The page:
For big brands, collecting the right data across the board is going to be the challenge, presumes Farrukh. “Which data is relevant, and how to use it to increase sales and do relevant marketing, that would be the next big challenge in the next three years for all brands.”
Shamoon Sultan, the CEO of Khaadi, says that Pakistan’s retail sector is well on its way to induct new technology in daily operations in a bid to modernise the conventional back-end operations and processes in the manufacturing, warehousing and distribution value chains.
“Retail today is now about blending customer experience and giving customers the choice to engage in the channel of their preference. A responsive and fast online store, your social media channels and your physical stores are blending in seamlessly to give the customer the best of both worlds,” he says.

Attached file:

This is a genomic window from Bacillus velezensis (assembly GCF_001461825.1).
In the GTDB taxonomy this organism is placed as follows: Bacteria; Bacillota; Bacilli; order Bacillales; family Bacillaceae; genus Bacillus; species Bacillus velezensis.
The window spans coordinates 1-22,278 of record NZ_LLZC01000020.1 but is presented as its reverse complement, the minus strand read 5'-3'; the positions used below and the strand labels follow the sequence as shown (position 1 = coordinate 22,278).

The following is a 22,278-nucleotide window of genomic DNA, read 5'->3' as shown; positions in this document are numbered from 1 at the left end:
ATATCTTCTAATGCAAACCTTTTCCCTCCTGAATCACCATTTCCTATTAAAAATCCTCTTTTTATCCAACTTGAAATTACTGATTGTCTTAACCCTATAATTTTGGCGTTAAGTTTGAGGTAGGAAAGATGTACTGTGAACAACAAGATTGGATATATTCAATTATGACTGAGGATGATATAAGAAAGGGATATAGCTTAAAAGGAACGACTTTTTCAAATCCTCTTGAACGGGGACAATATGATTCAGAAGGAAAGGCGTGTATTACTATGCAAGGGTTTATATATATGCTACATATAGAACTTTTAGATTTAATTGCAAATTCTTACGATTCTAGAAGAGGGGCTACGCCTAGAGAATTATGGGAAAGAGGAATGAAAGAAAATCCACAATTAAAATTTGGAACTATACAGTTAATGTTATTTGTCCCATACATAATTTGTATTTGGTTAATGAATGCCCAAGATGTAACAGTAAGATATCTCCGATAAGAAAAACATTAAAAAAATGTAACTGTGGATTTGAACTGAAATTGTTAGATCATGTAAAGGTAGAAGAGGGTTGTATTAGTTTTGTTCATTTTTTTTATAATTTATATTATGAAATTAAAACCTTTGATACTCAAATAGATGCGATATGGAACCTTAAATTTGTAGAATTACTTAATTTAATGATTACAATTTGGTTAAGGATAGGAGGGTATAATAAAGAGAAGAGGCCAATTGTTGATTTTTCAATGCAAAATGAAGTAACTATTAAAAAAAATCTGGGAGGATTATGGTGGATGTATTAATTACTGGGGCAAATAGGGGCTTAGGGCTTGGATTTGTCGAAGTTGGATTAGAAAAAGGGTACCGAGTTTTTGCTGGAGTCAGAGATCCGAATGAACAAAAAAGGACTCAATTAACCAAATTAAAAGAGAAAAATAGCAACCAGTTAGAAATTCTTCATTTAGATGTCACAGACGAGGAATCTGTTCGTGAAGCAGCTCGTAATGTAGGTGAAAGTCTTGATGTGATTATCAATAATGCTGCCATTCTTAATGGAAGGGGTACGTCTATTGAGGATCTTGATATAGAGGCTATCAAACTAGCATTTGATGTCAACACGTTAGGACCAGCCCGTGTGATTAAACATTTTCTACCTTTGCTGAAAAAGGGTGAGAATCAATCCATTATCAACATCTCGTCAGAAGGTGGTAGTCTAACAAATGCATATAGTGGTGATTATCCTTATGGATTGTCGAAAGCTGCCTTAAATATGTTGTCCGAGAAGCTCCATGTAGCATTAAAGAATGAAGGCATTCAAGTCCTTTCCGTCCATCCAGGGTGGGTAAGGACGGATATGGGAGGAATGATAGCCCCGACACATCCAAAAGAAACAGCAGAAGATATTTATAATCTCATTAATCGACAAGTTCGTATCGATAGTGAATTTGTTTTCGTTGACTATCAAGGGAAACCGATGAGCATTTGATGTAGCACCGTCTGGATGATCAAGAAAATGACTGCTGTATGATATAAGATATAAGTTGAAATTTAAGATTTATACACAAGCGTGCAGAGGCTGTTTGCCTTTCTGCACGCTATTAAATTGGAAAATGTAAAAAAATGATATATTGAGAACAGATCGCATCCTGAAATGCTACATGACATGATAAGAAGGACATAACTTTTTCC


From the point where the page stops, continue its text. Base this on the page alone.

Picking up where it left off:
To sum it up, the major transformation that has happened in Paksitan’s retail scene is the growth of brands and organised retail and a greater inclination towards incorporating technology into retail operations. At a broader level, that is the transformation that should be expected in the future. Micro level transformations such as improvements in store designs and supply chain management are brand and segment specific.
However, impressive if it may seem, the number of Pakistan’s retail brands have reached a level of prominence and grown enough to be considered a benchmark is very small. The organised retail as a part of the overall retail is very small, constituting only about 10-20% of the total. While the glitzy and glamorous malls and trend setting fashion brands are impressive in their own right, they could have done a lot better.